Critical perspectives on management and organisations (How do employees…
Critical perspectives on management and organisations
How do employees cope with conflicting professional identities?
Congruence vs conflict
If an employee's expected and experienced professional identities are in sync and congruent they are unlikely to experience conflict.
However, a high percentage professionals experience a conflict between the two identities
Researchers and practitioners focused on women, especially those with young children as being the main cohort for experiencing conflict but recent research indicates that conflict is not only restricted to them
How do professionals cope with conflict?
They do so by 'straying' from their expected identity by:
Revealing: Intentional or accidental disclosure of non-membership in the favoured group
Passing: Intentional or accidental misrepresentation of membership in the favoured group.
Tools for straying:
Seeking assistance in restructuring work
Hiding or sharing personal information (revealing or passing)
Personally altering the structure of work
An ideal worker & the professional identity
Who is an ‘ideal worker’?
An ‘ideal worker’ is one who is totally committed to and always available to fulfil his or her work duties
Employees who embrace this expectation is richly rewarded, especially those performing professional or managerial jobs
What is a professional identity?
Two main forms of professional identities:
Expected: employer expectations and beliefs
Experienced: own expectations and beliefs
Role identities comprise of goals, values, beliefs, norms, interaction styles, and time horizons associated with a given role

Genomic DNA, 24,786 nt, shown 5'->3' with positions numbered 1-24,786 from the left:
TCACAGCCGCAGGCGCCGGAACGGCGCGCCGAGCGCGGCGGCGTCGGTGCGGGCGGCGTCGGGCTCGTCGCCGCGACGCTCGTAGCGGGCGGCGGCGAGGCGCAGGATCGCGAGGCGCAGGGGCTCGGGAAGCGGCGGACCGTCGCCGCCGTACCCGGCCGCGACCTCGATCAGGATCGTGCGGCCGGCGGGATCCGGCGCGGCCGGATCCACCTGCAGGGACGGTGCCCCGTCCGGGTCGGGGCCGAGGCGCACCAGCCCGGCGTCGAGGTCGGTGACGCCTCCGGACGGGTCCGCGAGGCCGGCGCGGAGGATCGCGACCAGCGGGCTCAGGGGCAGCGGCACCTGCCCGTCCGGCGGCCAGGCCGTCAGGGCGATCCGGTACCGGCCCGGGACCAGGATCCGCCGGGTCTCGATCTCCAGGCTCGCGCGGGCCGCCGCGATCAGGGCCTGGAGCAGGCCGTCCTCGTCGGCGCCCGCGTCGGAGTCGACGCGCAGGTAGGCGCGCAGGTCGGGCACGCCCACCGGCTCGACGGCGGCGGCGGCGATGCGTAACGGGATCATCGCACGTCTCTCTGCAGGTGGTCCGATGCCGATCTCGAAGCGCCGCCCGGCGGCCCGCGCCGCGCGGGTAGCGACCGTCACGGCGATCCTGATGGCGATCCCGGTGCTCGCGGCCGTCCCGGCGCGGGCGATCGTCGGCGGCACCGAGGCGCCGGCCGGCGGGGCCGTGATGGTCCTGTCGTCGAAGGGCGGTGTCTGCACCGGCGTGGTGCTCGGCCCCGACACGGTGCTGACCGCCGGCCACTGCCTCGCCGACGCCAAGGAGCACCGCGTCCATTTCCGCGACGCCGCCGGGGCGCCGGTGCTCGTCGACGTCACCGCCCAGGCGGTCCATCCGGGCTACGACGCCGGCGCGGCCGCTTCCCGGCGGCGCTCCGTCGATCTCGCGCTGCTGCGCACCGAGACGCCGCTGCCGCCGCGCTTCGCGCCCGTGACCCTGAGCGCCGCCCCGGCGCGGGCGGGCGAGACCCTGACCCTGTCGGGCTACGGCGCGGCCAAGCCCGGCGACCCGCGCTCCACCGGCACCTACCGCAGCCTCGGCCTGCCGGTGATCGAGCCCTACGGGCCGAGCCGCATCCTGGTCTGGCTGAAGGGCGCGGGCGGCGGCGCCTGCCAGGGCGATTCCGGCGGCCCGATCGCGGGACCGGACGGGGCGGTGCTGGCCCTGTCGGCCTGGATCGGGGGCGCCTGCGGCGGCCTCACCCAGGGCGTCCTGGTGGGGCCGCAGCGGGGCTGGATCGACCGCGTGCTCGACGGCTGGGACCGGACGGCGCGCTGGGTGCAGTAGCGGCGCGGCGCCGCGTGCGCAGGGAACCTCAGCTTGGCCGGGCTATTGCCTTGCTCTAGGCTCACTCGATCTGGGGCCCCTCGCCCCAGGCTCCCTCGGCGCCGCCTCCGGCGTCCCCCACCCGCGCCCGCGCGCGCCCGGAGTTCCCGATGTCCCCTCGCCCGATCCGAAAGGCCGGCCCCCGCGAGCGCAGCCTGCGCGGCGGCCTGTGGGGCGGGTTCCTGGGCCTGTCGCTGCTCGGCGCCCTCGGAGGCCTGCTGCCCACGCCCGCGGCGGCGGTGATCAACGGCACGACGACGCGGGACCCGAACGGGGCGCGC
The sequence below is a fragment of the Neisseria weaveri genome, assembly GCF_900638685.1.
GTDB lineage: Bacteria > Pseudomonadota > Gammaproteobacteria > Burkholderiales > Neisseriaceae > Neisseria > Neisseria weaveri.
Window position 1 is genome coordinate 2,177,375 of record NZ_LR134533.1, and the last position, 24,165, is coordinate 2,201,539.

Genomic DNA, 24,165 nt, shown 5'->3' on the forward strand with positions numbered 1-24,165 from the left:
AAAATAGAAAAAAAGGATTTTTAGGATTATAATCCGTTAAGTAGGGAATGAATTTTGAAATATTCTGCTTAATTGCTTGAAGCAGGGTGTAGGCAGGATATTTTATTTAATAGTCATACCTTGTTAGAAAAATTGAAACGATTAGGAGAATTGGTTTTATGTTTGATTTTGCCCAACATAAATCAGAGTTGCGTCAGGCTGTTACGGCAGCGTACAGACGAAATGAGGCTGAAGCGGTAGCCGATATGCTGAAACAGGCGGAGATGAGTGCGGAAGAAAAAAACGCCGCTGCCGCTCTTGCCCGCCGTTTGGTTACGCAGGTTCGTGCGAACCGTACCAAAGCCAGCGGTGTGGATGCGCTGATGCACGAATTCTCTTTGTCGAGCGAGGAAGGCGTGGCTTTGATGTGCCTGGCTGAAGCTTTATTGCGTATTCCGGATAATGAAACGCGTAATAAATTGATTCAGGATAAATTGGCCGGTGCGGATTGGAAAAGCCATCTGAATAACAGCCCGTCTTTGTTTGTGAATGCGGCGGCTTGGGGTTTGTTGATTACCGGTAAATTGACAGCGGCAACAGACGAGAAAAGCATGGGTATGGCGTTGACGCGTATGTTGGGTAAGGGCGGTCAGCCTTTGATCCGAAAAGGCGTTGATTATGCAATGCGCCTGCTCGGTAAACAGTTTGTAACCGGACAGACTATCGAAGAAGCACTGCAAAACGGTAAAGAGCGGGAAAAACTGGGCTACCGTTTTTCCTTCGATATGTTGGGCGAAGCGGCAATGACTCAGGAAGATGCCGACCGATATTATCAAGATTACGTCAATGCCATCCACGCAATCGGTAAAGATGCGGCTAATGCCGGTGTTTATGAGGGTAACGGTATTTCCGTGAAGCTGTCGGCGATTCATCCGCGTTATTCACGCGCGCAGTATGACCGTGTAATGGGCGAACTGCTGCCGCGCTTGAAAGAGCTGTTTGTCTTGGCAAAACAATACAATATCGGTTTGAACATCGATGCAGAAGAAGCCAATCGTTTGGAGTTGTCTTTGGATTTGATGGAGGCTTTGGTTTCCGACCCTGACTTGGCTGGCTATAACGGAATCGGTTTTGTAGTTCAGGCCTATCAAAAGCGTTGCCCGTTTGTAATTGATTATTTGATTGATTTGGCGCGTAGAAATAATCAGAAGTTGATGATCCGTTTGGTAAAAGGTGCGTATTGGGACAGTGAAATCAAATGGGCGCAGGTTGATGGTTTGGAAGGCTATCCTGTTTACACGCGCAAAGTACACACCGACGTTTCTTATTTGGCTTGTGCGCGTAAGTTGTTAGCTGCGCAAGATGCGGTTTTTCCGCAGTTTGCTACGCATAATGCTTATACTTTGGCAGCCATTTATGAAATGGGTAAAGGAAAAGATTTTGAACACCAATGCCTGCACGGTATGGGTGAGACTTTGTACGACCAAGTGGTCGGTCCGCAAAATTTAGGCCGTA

Consequences of using integrated identity management strategies for professionals
External perceptions and performance evaluation
Low performance rating given to those who use revealing identity management strategies to cope with conflict.
High performance rating results in stable and straightforward career paths and at times accelerated advancement while low performance ratings results in missing out on promotions and unstable career trajextories
High performance ratings given to those who embrace the expected professional identity and those who use passing identity management strategies to cope with conflict
Women less likely to engage to identity management strategies that allows passing to high-status audiences and more likely to reveal.
The reasons for the above patterns are complex- often attributed to women being more likely to utilise formal accommodations provided by employer than men
How do organisations control employees’ professional identity?
Organisational mechanisms of identity control
Structure of work
The successful performance of the professional role been contingent upon always prioritising work demands over all other life demands and therefore always being available to the employer
Reinforcing the above structure of work by rewarding (e.g. promotions, salary increments, non- monetary rewards - stars) those who fulfil such ‘expected’ professional identity requirements
Taken together, the structure of work and the performance evaluation system creates a self- fulfilling prophecy of professionals continuously adopting the ‘expected’ professional identity
Integrated identity management strategies for multiple audience
Combining passing and revealing
Closeness of relationship
Perceived access to formal accomodations
Extremity of the conflict experienced
Spillover of perceptions across audiences
Efforts to pass or reveal to one audience can spillover and influence the perceptions held of the professional by other audiences
Revealing to close colleagues often results in informal re-structuring of work which enables one to pass to wider high-status audiences
Revealing to high-status audiences often results in revealing to broader audiences across the organisation
Passing to high-status audiences tends to facilitate passing to equal- or low-status audiences